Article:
Just look at this guy address his "country" 30 years down the road. This is his life's work. Something that gives him and his family joy. And why wouldn't it? It's totally make believe. It's exactly the kind of thing that kids would love. And, by the way, his kid is now the king of Talossa, with Madison serving as the prime minister. Hopefully this isn't one of those Putin-style deals.
You could make the argument that there's something kind of fucked up about kids pretending to rule over serfs and peasants as dictators or monarchs, sure. Maybe there should be a Socialist Republic of Nopantslandia. Why not? But the point is that most micronations are just kids' jokes on the internet. Even from the very start. Yes, some deluded people have created micronations with a secessionist bent because "AUGH THE GOVERNMENT!!!!" Like this one in Florida, naturally, because Florida is a pit where reality and sanity go to die—but seriously, this is kids stuff.
Starting your own country is just fine. For kids.
- Jordan Pearson
STARTING YOUR OWN COUNTRY IS BAD
There are 196 countries on planet Earth* right now. Some of them are big, some of them are small, some of them are autocratic and shitty, and others are humble and pretty chill (lookin' at you, oh, let's say Luxembourg or something). I submit that starting your own country is BAD; your techno-utopian paradise is not needed and is doomed to fail.
Countries come and go: They are formed as a result of often centuries' worth of conflict, oppression against specific religions and ethnic groups, genocide, rebellion against colonization, bloody coups, and other terribly depressing things. This type of country formation is something I am not academically qualified to discuss.
But I do know that successful, real countries are not formed by dudes (and it's always a fucking dude) who want to see if Bitcoin works as a national currency as a THoT X-periMenT.
You may find a few—A FEW—like-minded rich white people with internet connections who want to live on your North Atlantic barge in an anarcho and/or libertarian, illuminati-free nation, but that doesn't mean it's going to work out.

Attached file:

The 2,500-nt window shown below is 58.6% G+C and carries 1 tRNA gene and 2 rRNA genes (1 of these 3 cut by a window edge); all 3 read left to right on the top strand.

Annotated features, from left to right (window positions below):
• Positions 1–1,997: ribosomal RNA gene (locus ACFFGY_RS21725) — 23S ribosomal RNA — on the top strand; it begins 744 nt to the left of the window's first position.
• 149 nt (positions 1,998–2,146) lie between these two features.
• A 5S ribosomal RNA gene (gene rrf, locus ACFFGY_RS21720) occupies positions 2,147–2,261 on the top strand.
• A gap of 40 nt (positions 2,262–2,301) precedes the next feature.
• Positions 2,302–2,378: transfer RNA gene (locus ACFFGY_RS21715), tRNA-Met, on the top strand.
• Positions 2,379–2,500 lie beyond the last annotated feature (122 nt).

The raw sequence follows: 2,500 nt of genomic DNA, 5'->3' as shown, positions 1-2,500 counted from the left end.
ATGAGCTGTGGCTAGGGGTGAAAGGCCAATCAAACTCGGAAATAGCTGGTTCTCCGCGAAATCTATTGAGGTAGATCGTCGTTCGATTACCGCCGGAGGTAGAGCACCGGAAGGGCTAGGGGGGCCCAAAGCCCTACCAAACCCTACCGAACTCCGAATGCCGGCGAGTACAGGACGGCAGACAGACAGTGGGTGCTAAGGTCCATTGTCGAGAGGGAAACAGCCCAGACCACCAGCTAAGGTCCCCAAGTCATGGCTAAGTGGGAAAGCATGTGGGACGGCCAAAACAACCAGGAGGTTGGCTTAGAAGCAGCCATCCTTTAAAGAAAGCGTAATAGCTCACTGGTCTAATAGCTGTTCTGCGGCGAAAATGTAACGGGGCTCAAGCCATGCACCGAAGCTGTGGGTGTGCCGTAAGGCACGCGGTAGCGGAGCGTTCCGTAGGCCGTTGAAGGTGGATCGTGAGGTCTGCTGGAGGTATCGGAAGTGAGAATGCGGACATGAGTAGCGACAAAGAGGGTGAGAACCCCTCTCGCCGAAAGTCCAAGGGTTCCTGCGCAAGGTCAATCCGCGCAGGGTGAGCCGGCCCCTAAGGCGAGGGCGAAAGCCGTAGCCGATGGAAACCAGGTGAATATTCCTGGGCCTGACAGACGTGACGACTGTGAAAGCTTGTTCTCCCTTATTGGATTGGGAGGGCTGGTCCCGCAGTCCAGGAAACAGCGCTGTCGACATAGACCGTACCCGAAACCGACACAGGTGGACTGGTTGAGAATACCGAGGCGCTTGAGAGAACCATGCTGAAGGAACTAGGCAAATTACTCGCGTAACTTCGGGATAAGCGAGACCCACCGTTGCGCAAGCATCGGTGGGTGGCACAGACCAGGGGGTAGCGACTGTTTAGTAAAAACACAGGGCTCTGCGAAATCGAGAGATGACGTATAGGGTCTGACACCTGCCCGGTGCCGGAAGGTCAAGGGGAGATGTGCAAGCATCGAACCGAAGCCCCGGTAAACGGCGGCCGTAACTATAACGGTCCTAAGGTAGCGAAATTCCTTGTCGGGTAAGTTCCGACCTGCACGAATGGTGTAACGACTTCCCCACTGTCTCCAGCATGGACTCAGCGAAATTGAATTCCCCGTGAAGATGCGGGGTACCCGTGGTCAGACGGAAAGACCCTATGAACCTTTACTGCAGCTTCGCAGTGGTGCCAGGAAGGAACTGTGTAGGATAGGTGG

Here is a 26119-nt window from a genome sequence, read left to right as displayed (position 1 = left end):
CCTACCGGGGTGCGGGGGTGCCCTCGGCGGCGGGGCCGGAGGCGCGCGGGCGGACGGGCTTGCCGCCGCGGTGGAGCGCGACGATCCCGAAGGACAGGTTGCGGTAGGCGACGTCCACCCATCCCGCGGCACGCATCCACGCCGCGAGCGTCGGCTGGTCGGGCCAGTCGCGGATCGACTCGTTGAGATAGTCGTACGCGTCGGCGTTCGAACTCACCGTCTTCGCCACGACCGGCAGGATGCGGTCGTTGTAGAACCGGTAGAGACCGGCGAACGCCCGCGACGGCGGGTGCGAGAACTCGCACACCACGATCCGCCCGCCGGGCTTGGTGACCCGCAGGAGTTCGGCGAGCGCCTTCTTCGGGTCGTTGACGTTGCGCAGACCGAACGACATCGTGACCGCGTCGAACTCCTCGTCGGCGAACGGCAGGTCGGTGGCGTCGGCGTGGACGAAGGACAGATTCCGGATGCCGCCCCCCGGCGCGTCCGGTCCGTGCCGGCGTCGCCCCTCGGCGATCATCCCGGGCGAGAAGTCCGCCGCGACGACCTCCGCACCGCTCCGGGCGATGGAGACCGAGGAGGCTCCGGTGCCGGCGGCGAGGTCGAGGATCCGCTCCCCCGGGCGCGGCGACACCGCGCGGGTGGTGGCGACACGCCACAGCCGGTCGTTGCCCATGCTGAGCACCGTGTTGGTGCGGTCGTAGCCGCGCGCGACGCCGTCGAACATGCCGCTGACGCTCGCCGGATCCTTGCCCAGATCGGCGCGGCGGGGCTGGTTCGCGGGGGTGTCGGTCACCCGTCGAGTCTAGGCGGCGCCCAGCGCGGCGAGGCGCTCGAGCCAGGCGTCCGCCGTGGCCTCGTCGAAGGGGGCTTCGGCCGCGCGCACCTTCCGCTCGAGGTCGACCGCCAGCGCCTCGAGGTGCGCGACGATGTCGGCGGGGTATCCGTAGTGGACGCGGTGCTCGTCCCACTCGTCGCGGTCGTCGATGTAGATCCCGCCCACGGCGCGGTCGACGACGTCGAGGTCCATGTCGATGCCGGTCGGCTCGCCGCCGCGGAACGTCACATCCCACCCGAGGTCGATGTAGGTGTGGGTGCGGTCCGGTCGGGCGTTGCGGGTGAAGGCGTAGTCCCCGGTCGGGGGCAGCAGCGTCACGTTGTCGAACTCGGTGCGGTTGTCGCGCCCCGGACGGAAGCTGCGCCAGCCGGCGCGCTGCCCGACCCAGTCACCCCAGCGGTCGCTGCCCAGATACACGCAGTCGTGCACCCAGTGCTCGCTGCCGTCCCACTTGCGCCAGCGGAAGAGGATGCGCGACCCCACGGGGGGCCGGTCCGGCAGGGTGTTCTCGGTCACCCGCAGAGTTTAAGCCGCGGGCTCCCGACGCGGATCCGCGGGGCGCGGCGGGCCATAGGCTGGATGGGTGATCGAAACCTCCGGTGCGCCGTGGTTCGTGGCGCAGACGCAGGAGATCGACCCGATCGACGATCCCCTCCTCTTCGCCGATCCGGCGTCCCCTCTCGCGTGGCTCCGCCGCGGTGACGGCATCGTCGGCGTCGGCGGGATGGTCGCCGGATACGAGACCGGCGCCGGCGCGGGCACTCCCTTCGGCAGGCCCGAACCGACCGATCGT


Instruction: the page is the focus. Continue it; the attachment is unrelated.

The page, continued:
I understand that many of the people who do this are doing so to make a point, not to actually engage in international affairs and grow into a land that snags a seat at the UN. The thing is, there are plenty of countries where you can actually make a point.
For decades, Chile didn't give a shit about its weird Nazi child-abusing enclave. Bolivia has a whole fucking community in which an epidemic of mennonite men raping women and then blaming it on ghosts has gone essentially unchecked. If those places can exist in the world, you can find some existing country in which to promote sustainable farming or whatever, and you don't have to risk being invaded by former Soviet states while you do it.
Yes, being mayor of some weirdo town is less glamorous than being supreme leader of hippieland, population: six burnouts. But it's infinitely less obnoxious and infinitely more likely to actually work. If you crave international power, become president in a normal way: by becoming a convictionless zombie purchased by corporate interests and selling out over the course of a lifetime. We'll all be better off for it.
*Major Caveat: If you are going to start a new country on the moon or on Mars or a cloud city-state on Venus, PLEASE DO. I am all for it and you may consider this my express written permission to proceed.
- Jason Keobler